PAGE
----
music ever came easy. As good or as bad as I am right
now, I worked hard to get here." Working hard included
opening gigs for such folk luminaries as John Prine,
Bonnie Koloc and Steve Goodman in the early '70s and
later for Utah Phillips. In the '90s he wound up with
a regular blues gig in a band called Bellyfull of
Soul. "It seemed like every major blues artist sat in
with us at one time or another. Pinetop Perkins,
Lonnie Brooks, Dancing Perkins, Jimmie Lee Robinson,
Lindsey Alexander, all the Maxwell Street guys."

For his second album, Felten chose Springfield's Lou
Whitney to record the basic tracks. Felten explains
the decision this way, "I always loved the Morrells
and the Skeletons. It is always great to work with
somebody that was coming out of the boom box when I
was digging potatoes in Michigan. He's done records
with a lot of people who I like. Guys like the Bottle
Rockets and Dave Alvin. I had covers by both of those
guys on the list for my last band project. There is a
shared perspective on what a positive end result would

"I recorded Landfill with Devin Davis, who has an
excellent, critically acclaimed album out. He is a
younger guy. I think the problem we had was that
neither one of us knew our roles. I'm not an engineer
and at the outset, he thought that all he should be
WAS an engineer. By the time, he was comfortable
enough with me to voice an opinion, the project was
just about all in the can."

But Felten doesn't exclude the possibility of working
with younger engineers in the future. "Age difference
is a double edged sword. On one hand, a young guy
might not catch your short hand, but they aren't as
entrenched in a style or the 'way things have to be
done'. From my varied background, I didn't know if I
should make a blues album or a rock album or country
album or a folk album. In the end, I just wanted to
make a 'Mike' album. I think the edges were a little
more jagged on Landfill than the one we are working on

"Lou is still making music. He knows what it is to be
a lifer. A lot of the wizards that we grew up with are
selling time shares. Making a living is important, but
making music is paramount in our scheme of things.
Devin was great and I think he'll be where we are
thirty years from now. I don't think he'd know what a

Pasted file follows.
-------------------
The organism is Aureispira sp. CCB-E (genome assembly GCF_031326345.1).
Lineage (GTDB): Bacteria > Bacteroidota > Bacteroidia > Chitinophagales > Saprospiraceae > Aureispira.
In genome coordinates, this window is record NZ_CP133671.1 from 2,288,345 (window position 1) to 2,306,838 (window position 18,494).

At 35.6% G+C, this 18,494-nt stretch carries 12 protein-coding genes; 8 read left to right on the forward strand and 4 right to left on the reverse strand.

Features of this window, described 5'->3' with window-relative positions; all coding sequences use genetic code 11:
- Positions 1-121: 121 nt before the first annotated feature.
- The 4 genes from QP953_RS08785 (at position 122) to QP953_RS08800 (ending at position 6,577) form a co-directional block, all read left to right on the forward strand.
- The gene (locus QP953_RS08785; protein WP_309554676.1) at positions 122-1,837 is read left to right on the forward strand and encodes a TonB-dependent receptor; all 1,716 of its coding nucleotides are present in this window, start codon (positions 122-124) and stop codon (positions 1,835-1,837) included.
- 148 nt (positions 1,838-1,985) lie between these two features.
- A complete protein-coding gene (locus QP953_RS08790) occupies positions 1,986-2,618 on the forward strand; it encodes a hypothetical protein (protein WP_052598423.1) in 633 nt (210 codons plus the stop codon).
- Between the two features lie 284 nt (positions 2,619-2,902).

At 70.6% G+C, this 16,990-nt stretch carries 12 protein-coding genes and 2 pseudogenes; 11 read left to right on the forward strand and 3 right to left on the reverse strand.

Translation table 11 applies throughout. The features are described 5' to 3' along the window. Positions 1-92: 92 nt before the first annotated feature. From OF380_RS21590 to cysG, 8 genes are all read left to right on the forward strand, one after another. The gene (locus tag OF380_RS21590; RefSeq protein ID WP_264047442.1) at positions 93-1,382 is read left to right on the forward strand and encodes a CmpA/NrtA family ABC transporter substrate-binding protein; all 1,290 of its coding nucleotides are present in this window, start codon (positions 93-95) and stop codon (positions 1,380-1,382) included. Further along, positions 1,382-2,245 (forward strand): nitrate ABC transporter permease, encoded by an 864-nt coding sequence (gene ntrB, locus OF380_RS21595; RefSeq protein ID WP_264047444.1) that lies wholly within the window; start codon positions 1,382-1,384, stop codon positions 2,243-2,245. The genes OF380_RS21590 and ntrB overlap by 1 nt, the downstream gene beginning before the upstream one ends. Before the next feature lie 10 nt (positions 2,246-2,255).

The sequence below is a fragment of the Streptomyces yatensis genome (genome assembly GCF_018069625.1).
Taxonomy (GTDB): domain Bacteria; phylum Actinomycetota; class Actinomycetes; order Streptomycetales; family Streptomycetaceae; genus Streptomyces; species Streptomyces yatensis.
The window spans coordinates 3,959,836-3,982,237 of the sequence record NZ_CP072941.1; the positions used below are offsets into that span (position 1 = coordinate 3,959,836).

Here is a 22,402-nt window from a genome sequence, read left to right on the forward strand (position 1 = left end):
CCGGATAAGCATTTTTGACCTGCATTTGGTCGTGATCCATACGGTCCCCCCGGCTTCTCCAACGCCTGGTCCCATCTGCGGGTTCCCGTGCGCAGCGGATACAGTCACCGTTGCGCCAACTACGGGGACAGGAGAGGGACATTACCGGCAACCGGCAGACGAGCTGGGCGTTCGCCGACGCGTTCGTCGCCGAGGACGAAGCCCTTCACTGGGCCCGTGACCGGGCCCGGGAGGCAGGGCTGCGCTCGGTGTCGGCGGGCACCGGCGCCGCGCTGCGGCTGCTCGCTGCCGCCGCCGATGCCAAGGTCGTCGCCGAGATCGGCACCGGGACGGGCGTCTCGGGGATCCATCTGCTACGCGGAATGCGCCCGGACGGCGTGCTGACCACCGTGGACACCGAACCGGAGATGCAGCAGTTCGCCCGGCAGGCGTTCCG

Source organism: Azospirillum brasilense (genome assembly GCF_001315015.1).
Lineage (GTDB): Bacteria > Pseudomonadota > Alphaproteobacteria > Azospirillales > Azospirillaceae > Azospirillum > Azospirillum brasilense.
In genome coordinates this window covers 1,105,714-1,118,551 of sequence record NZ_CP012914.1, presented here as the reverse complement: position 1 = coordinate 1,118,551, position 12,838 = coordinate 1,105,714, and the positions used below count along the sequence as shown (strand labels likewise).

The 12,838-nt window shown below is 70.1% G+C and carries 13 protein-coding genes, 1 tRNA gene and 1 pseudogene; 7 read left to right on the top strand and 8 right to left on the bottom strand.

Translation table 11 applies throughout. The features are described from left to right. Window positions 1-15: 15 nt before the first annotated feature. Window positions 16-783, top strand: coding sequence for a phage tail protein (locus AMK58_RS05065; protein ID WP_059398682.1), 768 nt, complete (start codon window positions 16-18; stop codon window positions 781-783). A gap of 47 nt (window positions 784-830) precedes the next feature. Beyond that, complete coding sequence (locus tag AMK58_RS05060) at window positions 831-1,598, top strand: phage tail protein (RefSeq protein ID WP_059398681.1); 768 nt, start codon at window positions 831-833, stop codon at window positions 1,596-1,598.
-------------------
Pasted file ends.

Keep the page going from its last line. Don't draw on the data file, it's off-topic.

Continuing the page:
James Dean jacket was, but Lou did."

Despite their talent and experience, demand for aging
artists by major record companies is almost nil. Radio
play is unheard of outside of non-profit community
stations. To expose their music, these artists are
adapting the DIY philosophy of the punks from the
mid-70's. Both Felten and Frank own their own record
labels. They both have websites and do their own
promotion. Frank has found a nitch market at folk
festivals while Felten's left-leaning political tunes
have found an audience in Belgium, Northern France,
and among striking Opel workers in Germany.

When it comes right down to it, though, mass
acceptance is not a motivating factor. Life can make
you a realist and Felten knows the odds of having a
hit record are slim, even to those signed to a major
label. He doesn't want to be a rock 'n' roll star. His
motivations are more humble than that.

"I'm not trying to impress the girls and make them
sorry they spurned me. I've spent enough nights in
motels. In the mid 1980's when we were relatively at
peace, a woman by the name of Jan Maara got up and
sang Steve Goodman's anti-war song 'Penny Evans' at a
festival in Rhinelander, Wisconsin. Some of the
musicians that were there, said that they wished to be
entertained and not preached to. Twenty odd years
later we are in
the same quagmire. I wonder if we all sang 'Penny
Evans' as much as we sang 'God Bless The USA' for the
past twenty years, if we'd been in the same situation.
We should all stand in place and sing about who we are
and what things should be. Stardom or fame is just
another devil that has to be confronted."

"Pete Seeger entitled his autobiography, 'How Can I
Keep From Singing?' _Expression is not a choice but a
necessity. Music is the novel for the short attention
span. At the very least, my grandchildren will be able
to listen to my stuff and know who I was."

There is a sense of mortality in that final sentence
that comes with age. It's a sense that is instinctive
in most all of us that are nearer to the end of our
lives than the beginning of it. There is an urgency to
strip away the bullshit and find the things in our
lives that are the most important and to pass that
knowledge on to future generations.